Blind Willow, Sleeping Woman by Haruki Murakami

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Joe, if you’re reading this, just wanted to let u know that it’z coz of you I’m reading his book haha I remember you told me about him before…about one of his books, can’t remember the title exactly, but I stumbled on this book at a book fair. So I thought of trying him out.

This book is a compilation of Haruki’s 25 short stories. I read 2 of them last night…The first one was the title story. If anyone of you habe read that story in this book, could you enlighten me pls on what’s the author trying to say? I m still lost….

I kinda liked the 2nd story…’The Birthday Girl’. It tells of this waitress, who had the opportunity of delivering dinner to the owner of the restaurant she’s working at. This job, is usually done by the manager of the restaurant. But because he was down with a stomach flu, she had to assume the responsibility. Coincidentally, it was her 20th birthday. And it was this special day that the owner of this restaurant gives her a free wish, with the promise that it’d be granted. Many years later, she shared this story with her friend, who asked her if her wish was granted and if she ever regretted making that wish. Then the protagonist asked her friend too, that if she was ever given a chance to make a wish, what would she wish for…and the friend who has never given that a thought,…couldn’t give an answer…and the waitress said, ‘That’s because you’ve made the wish…’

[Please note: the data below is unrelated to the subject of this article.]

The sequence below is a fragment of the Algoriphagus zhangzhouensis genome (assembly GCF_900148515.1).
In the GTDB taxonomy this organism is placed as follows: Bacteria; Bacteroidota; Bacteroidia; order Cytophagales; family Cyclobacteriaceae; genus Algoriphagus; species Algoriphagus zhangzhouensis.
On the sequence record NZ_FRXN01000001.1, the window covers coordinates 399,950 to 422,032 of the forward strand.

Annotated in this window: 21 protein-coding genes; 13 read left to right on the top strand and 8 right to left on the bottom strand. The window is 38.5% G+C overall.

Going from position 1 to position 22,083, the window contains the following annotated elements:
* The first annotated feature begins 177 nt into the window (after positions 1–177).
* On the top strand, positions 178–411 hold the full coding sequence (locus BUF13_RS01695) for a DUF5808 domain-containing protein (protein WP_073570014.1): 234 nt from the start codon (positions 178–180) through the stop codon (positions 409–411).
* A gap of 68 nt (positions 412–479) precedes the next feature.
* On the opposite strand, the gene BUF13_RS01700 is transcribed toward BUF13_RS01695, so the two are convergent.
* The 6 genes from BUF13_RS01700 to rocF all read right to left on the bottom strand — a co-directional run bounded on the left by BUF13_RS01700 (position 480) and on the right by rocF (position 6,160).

As I completed the last sentence of that story, and closed my eyes to sleep…I asked myself, what would I have wished for if I were in a similar situation, and what was the author’s message?

Hmm….i think this story is opened to interpretation….As I’m new to his works, and so far, I don’t get what he’s been trying to say in his first two stories, and feel utterly very stupid about it…I begin to think to myself, does everything in life has to be explainable? I’ve always searched for explanations and answers to everything that happens around me – why this, why that?

Maybe life, like his stories, is meant to be felt and not explained? Maybe I should just enjoy his stories and embrace his style of ambiguity….

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